Arthritis/Osteoarthritis (also called facet joint osteoarthritis or spinal arthritis) occurs when the cartilage that line the facet joints in the spine deteriorate, allowing the bones to rub directly against each other. Spinal osteoarthritis may lead to back pain, symptoms of sciatica and other problems.
Chronic Pain is pain that lasts more than three to six months or pain beyond the point of tissue healing.
Degenerative Disc Disease
The discs in the spine (the pillow-like pads between the bones) lose their cushioning. When this happens, it can cause persistent pain in the lower back, legs, neck or arms.
Fibromyalgia is a chronic myofascial (muscular) pain syndrome that typically causes generalized back pain and muscle pain and causes specific areas of the body to become tender to the touch.
As a disc degenerates, the soft inner gel in the disc can leak back into the spinal canal.
Lower Back Pain
Over 80% of the population will suffer from some form of lower back pain at some point in their lives.
Muscle strains are caused by damage to the muscles and/or ligaments in the low back.
Most episodes of neck pain are due to a muscle strain or other soft tissue sprain (ligaments, tendons).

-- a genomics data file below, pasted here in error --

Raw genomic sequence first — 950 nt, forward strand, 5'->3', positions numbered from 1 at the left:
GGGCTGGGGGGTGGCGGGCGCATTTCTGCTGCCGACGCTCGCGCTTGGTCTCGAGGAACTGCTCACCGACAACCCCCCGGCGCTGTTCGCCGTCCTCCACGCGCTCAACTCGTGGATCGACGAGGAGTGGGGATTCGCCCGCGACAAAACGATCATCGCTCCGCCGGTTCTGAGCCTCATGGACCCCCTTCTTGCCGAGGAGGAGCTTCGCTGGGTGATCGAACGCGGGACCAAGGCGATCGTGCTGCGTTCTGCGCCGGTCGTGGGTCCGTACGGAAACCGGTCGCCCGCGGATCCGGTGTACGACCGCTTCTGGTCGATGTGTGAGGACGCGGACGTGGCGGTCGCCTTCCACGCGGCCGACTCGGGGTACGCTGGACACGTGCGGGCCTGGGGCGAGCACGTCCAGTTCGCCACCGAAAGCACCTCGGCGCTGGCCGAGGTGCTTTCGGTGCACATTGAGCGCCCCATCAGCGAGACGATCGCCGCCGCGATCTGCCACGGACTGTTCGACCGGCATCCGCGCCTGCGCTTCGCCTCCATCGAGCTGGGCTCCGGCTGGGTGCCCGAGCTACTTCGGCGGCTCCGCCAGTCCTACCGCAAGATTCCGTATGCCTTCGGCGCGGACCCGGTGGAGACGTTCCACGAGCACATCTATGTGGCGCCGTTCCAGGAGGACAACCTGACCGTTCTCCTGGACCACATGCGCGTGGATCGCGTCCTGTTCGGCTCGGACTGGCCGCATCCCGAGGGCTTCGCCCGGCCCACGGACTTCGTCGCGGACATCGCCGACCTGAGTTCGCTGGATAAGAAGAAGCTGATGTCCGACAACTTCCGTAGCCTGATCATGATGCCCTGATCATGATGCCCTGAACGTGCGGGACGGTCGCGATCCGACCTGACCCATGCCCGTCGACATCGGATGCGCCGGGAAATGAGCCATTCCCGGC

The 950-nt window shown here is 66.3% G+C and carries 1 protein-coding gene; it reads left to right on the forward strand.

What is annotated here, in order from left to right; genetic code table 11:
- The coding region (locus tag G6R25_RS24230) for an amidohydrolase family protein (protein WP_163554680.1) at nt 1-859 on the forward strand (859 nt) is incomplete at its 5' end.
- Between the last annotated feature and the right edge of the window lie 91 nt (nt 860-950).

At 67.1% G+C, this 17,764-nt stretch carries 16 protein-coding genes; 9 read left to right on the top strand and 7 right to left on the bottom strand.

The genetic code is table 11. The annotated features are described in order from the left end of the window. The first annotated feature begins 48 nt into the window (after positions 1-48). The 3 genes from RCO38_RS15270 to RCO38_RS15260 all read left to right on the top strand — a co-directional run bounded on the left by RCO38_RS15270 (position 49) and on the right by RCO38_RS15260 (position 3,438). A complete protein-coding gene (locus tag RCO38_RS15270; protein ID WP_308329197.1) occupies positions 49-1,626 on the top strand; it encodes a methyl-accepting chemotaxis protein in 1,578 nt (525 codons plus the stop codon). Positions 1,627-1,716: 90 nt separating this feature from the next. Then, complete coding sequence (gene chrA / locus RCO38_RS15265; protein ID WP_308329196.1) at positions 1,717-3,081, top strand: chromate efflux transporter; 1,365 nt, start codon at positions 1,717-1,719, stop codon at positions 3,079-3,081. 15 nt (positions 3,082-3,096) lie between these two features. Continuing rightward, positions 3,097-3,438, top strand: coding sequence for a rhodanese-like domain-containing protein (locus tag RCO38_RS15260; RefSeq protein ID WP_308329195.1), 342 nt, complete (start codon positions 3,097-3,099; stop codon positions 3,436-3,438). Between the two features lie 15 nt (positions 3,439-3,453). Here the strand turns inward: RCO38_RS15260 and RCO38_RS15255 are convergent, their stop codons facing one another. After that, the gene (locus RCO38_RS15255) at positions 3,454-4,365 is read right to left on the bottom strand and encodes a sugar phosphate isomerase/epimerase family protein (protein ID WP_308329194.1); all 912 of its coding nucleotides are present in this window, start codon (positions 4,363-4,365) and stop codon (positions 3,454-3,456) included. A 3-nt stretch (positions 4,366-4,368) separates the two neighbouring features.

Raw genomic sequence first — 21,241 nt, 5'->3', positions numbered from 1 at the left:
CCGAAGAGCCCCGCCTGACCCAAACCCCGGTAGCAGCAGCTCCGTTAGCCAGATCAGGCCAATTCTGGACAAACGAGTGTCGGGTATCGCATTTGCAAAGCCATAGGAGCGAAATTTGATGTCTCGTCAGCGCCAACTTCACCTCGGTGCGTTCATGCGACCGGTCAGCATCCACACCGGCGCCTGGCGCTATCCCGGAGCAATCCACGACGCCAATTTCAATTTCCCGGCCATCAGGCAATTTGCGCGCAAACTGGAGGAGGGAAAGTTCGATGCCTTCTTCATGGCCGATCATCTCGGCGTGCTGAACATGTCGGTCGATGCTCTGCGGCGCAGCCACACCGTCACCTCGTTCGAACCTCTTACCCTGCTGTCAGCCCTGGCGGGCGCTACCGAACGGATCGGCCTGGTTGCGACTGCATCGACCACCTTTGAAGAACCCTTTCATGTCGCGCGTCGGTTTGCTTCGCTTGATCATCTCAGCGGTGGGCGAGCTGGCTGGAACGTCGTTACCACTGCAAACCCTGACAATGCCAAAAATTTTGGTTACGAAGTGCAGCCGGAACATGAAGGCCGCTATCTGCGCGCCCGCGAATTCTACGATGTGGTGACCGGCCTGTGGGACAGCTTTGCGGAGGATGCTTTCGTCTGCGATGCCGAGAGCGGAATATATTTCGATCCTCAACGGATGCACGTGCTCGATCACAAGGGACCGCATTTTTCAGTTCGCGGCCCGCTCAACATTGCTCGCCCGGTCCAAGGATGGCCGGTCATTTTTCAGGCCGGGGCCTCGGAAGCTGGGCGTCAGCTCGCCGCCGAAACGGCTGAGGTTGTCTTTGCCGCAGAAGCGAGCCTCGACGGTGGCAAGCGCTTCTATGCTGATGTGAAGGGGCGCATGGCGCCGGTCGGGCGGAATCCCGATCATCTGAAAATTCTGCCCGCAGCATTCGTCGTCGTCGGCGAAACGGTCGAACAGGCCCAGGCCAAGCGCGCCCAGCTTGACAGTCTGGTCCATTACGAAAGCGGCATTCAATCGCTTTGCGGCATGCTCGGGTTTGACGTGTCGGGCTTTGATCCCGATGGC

Osteoporosis is a condition that causes a thinning of the bones.
Sciatica is a term used to describe the symptoms of leg pain and possibly tingling, numbness or weakness that travels down the low back down via the sciatic nerve in the back of the leg.
Scoliosis describes an abnormal, side-to-side, curvature of the spine. The spinal curve may develop as a single curve (shaped like the letter C) or as two curves (shaped like the letter S).
Spinal Stenosis occurs when the spinal cord in the neck (cervical spine) or the spinal nerve roots in the lower back (lumbar spine) are compressed.
Spondylolisthesis is a condition in which the there is a defect in a portion of the spine, causing vertebra to slip to one side of the body. Spondylolisthesis should not be confused with Spondylolysis, the most common cause of isthmic spondylolisthesis, in which one vertebral body is slipped forward over another.
Vertebral fractures that occur as a result of osteoporosis are actually quite common, occurring in approximately 750,000 people in the U.S. each year.